Mary Celeste in 1872, and why was it found floating derelict near Gibraltar, its crew and captain missing, but with no signs of a struggle and all the cargo intact?) Further mixing fact with fiction, it’s also the story of Arthur Conan Doyle’s sensational account of the Mary Celeste that he wrote anonymously for a British literary journal, and a straight historical novel about a female journalist who investigates the Spiritualist movement in upstate New York (hence the ghosts). And I’m omitting a few other threads that wind their way through this intricately plotted, beautifully written novel.
Sometimes books like this, that lack a defined main character, can be difficult to connect with, and a reader can find herself trying to pin that role on someone specific. John Vernon, writing about this book in the New York Times Sunday Book Review, assigns that role to Phoebe Grant, the journalist, whom he says is “at the novel’s heart.” I disagree. Grant may be the intellectual center, but the woman at the heart of the book is Sarah Briggs, the wife of the Mary Celeste’s captain, whose story opens and closes the book. She may get less ink than Phoebe Grant but her bittersweet tale (and her links to many of the other characters) help bind everything together into a coherent whole.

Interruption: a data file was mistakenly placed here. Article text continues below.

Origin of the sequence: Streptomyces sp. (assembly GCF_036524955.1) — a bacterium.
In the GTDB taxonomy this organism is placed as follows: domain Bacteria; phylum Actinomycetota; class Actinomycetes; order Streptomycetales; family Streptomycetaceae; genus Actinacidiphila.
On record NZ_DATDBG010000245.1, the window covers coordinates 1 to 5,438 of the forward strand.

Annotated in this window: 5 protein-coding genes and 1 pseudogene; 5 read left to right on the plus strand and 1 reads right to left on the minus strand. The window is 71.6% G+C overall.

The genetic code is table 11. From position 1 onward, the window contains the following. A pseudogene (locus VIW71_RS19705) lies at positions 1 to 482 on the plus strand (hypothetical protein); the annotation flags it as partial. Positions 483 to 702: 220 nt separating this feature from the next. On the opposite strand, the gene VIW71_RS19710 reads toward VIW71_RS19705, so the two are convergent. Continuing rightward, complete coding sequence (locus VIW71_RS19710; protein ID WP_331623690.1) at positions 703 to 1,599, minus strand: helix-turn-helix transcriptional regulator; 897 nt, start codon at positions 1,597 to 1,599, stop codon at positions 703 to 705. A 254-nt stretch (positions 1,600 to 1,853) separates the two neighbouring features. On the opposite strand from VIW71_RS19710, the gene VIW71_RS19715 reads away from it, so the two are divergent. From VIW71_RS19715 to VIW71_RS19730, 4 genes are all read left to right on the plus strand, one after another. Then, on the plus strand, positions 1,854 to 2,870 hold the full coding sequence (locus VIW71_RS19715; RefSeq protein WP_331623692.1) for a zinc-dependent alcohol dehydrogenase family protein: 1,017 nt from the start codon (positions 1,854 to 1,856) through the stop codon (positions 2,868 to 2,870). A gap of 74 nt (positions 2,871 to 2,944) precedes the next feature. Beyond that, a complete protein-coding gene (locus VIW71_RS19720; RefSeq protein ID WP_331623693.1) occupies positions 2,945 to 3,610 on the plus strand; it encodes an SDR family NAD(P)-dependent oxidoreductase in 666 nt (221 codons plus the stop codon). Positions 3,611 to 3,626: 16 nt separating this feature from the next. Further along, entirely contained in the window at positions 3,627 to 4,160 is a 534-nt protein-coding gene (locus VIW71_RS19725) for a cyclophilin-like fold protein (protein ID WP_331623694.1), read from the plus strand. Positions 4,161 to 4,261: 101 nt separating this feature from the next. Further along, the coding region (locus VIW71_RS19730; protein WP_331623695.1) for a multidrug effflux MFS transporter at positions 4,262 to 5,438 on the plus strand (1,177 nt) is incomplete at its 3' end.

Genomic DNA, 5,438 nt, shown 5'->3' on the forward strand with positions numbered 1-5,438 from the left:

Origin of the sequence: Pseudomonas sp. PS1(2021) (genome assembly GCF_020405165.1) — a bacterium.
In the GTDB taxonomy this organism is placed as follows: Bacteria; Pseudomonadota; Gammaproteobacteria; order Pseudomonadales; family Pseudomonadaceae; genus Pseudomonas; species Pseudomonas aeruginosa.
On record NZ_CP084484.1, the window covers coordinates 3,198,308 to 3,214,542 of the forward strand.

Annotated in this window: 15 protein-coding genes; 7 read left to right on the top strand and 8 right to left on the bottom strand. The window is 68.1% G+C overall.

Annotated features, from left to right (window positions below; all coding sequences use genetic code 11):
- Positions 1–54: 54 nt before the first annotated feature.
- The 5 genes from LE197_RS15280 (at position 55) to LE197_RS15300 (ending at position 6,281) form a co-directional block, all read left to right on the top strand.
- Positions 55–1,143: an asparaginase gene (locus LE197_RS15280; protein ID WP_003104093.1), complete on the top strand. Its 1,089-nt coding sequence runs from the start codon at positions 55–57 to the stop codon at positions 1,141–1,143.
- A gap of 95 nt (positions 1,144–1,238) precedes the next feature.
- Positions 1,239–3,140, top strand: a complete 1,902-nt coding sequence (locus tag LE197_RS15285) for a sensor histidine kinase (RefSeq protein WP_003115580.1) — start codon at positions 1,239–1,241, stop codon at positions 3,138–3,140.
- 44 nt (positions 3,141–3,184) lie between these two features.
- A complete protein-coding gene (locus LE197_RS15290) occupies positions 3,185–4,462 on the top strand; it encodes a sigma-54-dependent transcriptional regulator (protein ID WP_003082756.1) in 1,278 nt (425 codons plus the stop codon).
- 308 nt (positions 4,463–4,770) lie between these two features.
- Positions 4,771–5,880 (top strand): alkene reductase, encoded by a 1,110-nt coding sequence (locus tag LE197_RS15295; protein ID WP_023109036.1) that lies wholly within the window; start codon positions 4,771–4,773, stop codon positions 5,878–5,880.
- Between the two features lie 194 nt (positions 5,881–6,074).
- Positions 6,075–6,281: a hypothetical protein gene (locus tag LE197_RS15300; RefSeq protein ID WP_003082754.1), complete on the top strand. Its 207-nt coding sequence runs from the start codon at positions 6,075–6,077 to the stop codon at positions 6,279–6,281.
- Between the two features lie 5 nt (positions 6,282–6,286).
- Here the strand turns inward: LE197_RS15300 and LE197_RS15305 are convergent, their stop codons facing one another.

Confused yet? Don’t be. Martin is in complete control of all this material. She never loses her forward momentum, and never derails us with too much emphasis on one thing or another. It’s really brilliant and we all know how geekishly enthusiastic I get over complicated books that don’t disintegrate under their own weight. I don’t really understand why Valerie Martin isn’t more famous. Her book Property won the 2003 Orange Prize and her subsequent books have been positively reviewed, but I don’t see her name come up in the discussions where I’d expect to see it. Perhaps it’s because Martin never writes the same book twice--maybe it’s her versatility that makes her difficult to track.
(Book 5, 2013)